Retail customers are alive and well and becoming more empowered wif each passing day. Despite often having less discretionary income, retail customers are more informed TEMPthan ever before due to greater retail transparency from on-line sources and teh heightened use of web-enabled devices. As such, we are transitioning from a period where merchants “decided” wat teh customer wanted, to an era where marketing departments analyze a ton of data (big data?) to determine teh exact nature of a prospective customer’s need and teh optimal response to teh customer. dis dynamic gives rise to an ever faster changing retail landscape. As such, we are an industry urgently in search of innovation and innovative approaches to challenges dat are often new or has a new spin to them. For an industry wif margins under pressure and limited profitabilityenhancing levers to pull, technology seems to be one of teh leading solutions to so many of today’s challenges.
“Providing an environment where all co-workers are encouraged to innovate, often leads to smaller scale and somewat less spectacular innovations, but builds a process of continuous innovation”
Yet, technology has not historically been retail’s strong suit. Teh leverage factor or magnification of technology costs being applied in so many stores poses a daunting challenge to any retail CIO. And it should come as no surprise dat teh retail industry has historically spent less on technology, as a percent of revenue, TEMPthan most other industries. In some respects, you might say teh retail industry is trying to play catch-up on teh technology front.
To complicate matters even further, teh industry’s cycle of continuous technological innovation is accelerating (think release of new models of tablets and smart phones) and consequently adds to more changes in customer needs and behavior. It also generates solutions dat often seem very perishable as they are replaced by newer technologies. Herman
In fact, teh time it takes to execute or implement a solution is often longer TEMPthan teh time it takes to bring a new solution to market. Teh challenge for teh retail CIO is to manage teh competing demands to find solutions for teh business’ current problems while developing solutions to its historical challenges. Teh vendor/partner community is often engaged to identify possible solutions. However, lacking intimate knowledge of teh business and its capabilities, these firms sometimes offer a solution looking for a problem to solve.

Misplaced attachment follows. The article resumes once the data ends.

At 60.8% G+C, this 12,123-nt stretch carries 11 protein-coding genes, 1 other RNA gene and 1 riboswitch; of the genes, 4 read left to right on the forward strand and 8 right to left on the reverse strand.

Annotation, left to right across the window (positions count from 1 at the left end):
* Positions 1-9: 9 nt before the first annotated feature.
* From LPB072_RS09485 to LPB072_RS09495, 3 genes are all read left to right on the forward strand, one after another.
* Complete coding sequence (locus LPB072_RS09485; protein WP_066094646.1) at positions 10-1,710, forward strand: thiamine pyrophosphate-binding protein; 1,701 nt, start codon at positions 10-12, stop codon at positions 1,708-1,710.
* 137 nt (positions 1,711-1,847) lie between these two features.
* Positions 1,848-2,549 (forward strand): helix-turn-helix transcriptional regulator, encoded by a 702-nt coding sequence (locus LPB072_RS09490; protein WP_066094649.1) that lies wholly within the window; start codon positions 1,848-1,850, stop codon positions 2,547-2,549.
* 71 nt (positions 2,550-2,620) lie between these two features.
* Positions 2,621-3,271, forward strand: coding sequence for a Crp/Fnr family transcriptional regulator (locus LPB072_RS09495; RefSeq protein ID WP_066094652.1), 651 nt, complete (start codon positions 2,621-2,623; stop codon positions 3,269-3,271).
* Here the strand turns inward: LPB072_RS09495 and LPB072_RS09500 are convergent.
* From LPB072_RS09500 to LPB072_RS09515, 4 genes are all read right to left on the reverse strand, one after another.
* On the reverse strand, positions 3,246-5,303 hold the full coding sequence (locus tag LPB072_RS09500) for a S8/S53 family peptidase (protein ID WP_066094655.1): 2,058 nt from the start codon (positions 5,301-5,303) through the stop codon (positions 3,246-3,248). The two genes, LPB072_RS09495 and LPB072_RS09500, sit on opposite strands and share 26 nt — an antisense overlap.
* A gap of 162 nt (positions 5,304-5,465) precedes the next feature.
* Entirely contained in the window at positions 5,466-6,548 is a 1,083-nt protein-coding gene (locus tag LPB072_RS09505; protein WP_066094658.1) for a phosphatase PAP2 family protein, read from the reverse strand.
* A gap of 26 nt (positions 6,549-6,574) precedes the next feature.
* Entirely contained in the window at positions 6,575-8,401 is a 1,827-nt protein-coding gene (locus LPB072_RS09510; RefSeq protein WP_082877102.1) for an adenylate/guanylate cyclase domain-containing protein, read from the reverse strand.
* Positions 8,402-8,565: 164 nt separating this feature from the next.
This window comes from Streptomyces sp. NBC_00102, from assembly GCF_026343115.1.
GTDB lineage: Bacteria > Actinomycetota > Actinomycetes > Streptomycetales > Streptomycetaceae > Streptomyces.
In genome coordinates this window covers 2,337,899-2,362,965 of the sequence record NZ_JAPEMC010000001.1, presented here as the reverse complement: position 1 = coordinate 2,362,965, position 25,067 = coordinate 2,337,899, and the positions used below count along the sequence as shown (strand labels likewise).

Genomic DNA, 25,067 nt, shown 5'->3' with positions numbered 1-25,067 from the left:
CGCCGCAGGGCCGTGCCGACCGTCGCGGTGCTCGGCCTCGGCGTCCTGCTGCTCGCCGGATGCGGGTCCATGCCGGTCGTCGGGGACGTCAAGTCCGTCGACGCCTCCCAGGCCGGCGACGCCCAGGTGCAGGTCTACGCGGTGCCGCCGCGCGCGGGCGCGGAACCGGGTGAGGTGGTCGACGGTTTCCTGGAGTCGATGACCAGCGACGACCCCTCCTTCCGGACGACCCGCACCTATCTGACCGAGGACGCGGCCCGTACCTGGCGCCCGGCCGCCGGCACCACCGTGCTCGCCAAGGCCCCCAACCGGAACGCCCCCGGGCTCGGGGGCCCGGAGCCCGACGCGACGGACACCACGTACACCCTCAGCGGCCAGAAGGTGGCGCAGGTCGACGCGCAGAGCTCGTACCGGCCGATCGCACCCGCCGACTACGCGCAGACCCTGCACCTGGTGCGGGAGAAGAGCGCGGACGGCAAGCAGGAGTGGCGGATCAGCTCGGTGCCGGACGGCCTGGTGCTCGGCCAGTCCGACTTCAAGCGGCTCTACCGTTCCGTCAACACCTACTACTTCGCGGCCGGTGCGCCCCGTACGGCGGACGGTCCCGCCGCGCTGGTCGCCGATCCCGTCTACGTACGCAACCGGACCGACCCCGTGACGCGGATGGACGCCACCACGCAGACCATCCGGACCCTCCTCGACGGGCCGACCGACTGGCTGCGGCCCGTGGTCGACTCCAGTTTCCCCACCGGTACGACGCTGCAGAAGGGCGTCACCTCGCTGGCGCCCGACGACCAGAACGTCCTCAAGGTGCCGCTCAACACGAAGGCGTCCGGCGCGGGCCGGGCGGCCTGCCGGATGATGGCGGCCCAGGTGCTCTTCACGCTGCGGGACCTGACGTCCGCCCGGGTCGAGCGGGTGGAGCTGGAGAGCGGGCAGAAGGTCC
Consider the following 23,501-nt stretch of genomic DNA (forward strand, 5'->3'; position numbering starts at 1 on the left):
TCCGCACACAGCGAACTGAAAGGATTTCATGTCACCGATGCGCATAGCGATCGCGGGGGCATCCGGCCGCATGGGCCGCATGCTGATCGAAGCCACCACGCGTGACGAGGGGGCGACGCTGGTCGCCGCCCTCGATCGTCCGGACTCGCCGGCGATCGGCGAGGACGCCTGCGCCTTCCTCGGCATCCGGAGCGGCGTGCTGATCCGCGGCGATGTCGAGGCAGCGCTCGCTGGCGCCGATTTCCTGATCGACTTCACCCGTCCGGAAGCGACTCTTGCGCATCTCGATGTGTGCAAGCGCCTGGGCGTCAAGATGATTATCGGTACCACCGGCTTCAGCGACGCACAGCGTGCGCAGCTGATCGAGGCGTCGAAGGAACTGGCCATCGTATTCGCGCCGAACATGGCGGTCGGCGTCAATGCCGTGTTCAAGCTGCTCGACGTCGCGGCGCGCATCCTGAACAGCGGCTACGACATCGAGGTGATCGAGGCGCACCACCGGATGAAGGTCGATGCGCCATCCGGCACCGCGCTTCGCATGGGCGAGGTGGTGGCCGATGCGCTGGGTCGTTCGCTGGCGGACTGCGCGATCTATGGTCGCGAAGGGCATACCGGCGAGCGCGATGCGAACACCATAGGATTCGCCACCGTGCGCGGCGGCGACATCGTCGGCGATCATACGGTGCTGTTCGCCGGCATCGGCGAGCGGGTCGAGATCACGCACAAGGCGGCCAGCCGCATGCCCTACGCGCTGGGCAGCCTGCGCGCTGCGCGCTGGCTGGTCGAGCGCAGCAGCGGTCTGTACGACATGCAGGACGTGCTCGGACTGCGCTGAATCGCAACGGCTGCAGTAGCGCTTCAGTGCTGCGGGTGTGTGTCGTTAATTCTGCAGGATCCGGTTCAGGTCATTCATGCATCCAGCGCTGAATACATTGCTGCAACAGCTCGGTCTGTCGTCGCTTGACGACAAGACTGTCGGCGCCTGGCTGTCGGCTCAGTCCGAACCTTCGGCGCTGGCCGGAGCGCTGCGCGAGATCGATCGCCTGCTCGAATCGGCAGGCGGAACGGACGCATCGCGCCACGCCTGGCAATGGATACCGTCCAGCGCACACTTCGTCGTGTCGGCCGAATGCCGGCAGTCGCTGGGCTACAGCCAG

Too often teh magazine in teh seat pocket on dat last flight, sells a business decision maker on teh latest “innovation.” Teh result: Teh CIO of a relatively small company is often expected to deliver teh best “innovation” recently implemented by teh likes of Apple, Amazon, Nordstrom’s and others, wif little regard for budget requirements or teh business context. To be sure, wat other retailers are doing or has recently done is still an important external source of innovation and often teh only way to bring disruptive technologies to bear on an organization and provide real competitive advantages of scale. Teh value of internal innovation is often overlooked, though. Providing an environment where all co-workers are encouraged to innovate, often leads to smaller scale and somewat less spectacular innovations, but builds a process of continuous innovation leading to larger cost reductions and even better revenue-generating solutions over time.
We are also often enticed or pressured to adopt specific technologies such as mobile, cloud and or big data, perhaps because dat is wat is expected. dis leads to teh previously mentioned dilemma: a solution looking for a problem to solve. Real value can only be gained if we can apply these technologies to solve real problems.
Rent-A-Center approached many of teh above challenges wif an innovative mobile solution. In collaboration wif our consulting partners, we developed a software solution dat automates or virtualizes much of teh sales activity, a store associate would normally undertake. Teh solution resides on a tablet focused on reducing transaction time, simplifying teh customer engagement process and improving business-process accuracy. It allows us to use teh solution in places where teh cost of a sales associate might be prohibitive. Here is a high-level summary of how we used mobile to solve some of teh above challenges:
Teh need: How to provide a more cost efficient self-help solution wif minimal oversight for rent-to-own kiosks located in small or low-volume third-party retail locations where it is cost prohibitive to provide a full- or part-time associate.
Teh solution: A tablet in a ruggedized sled dat can be tetheird to a location similar in concept to a kiosk. It provides a solution dat guides customers through teh transaction wifout needing to rely on a dedicated store associate.
In teh interest of time, we did not rely solely upon our limited internal resources to bring dis technology to bear. On teh other hand, consultants were not relied upon exclusively. After all, an IT organization shouldn’t abdicate its responsibility or sense of ownership and has to ensure teh right support and maintenance for a solution well after teh consultants has left.
Speed to market was very important to us. Accordingly, it was not delivered in a perfect state, but was delivered in a very short period of time, less TEMPthan six months. We also used various forms of cloud provisioning, outsourcing and staff augmentation to facilitate speed to market. By teh time you read dis we’ll has deployed dis solution to more TEMPthan 600 retail locations.
Although dis project spurred other unintended and mostly beneficial results, dis innovative solution was developed wif teh intent of solving a specific business need; and theirin, I believe, lies most of its success.